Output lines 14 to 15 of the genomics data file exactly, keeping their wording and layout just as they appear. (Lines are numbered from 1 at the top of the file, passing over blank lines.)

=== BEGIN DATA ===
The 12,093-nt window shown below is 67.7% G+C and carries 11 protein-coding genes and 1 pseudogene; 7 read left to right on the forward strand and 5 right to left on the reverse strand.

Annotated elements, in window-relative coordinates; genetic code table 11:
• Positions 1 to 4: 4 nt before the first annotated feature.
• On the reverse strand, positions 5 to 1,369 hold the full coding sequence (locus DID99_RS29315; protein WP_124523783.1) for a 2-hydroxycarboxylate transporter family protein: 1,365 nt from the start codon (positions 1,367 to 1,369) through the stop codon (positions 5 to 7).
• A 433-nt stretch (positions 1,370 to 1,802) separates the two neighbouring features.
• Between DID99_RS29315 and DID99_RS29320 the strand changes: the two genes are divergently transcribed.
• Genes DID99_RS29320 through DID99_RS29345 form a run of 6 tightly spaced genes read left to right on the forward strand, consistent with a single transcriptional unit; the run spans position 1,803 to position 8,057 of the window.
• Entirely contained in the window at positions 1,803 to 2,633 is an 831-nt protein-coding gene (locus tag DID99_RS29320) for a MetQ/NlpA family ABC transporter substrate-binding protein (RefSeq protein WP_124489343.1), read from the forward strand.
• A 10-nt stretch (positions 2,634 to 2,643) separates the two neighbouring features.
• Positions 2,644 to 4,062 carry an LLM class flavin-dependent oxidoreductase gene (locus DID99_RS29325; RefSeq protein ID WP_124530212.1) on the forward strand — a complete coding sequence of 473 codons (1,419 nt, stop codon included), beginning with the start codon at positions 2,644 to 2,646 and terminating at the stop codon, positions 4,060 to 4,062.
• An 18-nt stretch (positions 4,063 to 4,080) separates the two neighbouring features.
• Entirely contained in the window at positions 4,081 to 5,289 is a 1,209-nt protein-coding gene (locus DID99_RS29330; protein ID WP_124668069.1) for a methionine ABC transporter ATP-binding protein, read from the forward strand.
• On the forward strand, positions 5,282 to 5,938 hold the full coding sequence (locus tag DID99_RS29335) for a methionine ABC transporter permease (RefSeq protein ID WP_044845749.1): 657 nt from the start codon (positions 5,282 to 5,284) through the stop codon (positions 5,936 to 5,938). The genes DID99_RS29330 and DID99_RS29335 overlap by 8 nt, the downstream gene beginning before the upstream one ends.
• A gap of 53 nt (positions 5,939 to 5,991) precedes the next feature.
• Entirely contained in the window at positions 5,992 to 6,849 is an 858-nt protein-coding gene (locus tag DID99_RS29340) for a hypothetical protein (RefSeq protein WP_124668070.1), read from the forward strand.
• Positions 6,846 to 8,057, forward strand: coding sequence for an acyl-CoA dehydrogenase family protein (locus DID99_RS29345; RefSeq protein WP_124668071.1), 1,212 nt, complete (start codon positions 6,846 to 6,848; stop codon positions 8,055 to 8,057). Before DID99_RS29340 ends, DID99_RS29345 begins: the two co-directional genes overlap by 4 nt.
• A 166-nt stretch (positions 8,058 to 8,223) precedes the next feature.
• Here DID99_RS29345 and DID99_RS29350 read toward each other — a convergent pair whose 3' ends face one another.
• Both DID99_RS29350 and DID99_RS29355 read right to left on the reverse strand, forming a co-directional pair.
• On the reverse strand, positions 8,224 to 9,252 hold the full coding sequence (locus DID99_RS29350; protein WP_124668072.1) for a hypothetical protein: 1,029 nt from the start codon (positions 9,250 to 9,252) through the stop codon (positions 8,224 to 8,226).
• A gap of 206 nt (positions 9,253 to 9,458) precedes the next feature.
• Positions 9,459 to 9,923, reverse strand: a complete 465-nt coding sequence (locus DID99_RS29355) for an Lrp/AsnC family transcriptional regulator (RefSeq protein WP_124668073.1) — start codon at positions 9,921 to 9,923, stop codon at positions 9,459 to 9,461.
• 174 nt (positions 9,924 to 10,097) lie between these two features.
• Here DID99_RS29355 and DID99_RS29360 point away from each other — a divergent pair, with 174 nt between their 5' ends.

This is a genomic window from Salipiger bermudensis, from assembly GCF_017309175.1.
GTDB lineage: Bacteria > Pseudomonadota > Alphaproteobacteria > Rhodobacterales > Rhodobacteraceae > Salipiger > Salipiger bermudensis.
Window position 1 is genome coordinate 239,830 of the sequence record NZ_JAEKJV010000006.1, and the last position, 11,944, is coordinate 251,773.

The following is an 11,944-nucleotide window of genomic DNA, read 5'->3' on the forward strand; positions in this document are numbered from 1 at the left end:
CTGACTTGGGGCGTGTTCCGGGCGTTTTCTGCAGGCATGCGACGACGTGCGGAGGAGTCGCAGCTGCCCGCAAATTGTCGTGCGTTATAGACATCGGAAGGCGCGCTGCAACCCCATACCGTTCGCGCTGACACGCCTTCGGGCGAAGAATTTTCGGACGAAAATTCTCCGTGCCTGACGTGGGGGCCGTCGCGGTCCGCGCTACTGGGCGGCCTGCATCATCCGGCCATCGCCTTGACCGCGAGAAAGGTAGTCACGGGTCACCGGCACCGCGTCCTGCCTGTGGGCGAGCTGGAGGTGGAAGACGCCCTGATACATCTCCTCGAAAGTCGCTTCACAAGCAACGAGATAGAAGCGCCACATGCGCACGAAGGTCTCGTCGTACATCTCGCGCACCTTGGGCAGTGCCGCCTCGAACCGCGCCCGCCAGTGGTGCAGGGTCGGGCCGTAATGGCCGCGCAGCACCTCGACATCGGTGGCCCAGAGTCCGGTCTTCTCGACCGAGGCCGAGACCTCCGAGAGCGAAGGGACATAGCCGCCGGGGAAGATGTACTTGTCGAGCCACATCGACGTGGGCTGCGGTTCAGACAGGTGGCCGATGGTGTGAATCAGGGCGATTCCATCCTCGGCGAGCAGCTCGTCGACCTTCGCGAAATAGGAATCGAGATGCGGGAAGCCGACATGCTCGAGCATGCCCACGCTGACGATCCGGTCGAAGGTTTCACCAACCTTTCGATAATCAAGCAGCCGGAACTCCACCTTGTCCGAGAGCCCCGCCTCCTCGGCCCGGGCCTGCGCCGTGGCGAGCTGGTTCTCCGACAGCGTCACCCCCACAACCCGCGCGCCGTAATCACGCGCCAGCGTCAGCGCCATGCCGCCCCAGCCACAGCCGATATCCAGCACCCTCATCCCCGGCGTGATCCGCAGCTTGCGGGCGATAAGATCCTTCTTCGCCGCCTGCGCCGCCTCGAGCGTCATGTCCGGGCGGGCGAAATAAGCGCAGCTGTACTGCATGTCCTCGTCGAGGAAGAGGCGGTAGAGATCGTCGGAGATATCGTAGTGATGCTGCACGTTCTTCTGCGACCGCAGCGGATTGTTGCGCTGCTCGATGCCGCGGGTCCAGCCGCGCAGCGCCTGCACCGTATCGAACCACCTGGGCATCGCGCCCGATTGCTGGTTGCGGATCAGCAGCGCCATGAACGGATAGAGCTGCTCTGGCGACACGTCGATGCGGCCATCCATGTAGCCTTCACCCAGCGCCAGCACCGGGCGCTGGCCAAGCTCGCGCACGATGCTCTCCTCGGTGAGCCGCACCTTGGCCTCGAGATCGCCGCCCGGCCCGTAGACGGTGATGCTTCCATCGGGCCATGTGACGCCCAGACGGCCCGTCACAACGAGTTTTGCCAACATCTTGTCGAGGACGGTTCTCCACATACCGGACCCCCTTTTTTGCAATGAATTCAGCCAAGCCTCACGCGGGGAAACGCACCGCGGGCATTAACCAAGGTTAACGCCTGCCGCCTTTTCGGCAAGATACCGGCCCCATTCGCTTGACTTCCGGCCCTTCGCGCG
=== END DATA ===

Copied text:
• A gap of 53 nt (positions 5,939 to 5,991) precedes the next feature.
• Entirely contained in the window at positions 5,992 to 6,849 is an 858-nt protein-coding gene (locus tag DID99_RS29340) for a hypothetical protein (RefSeq protein WP_124668070.1), read from the forward strand.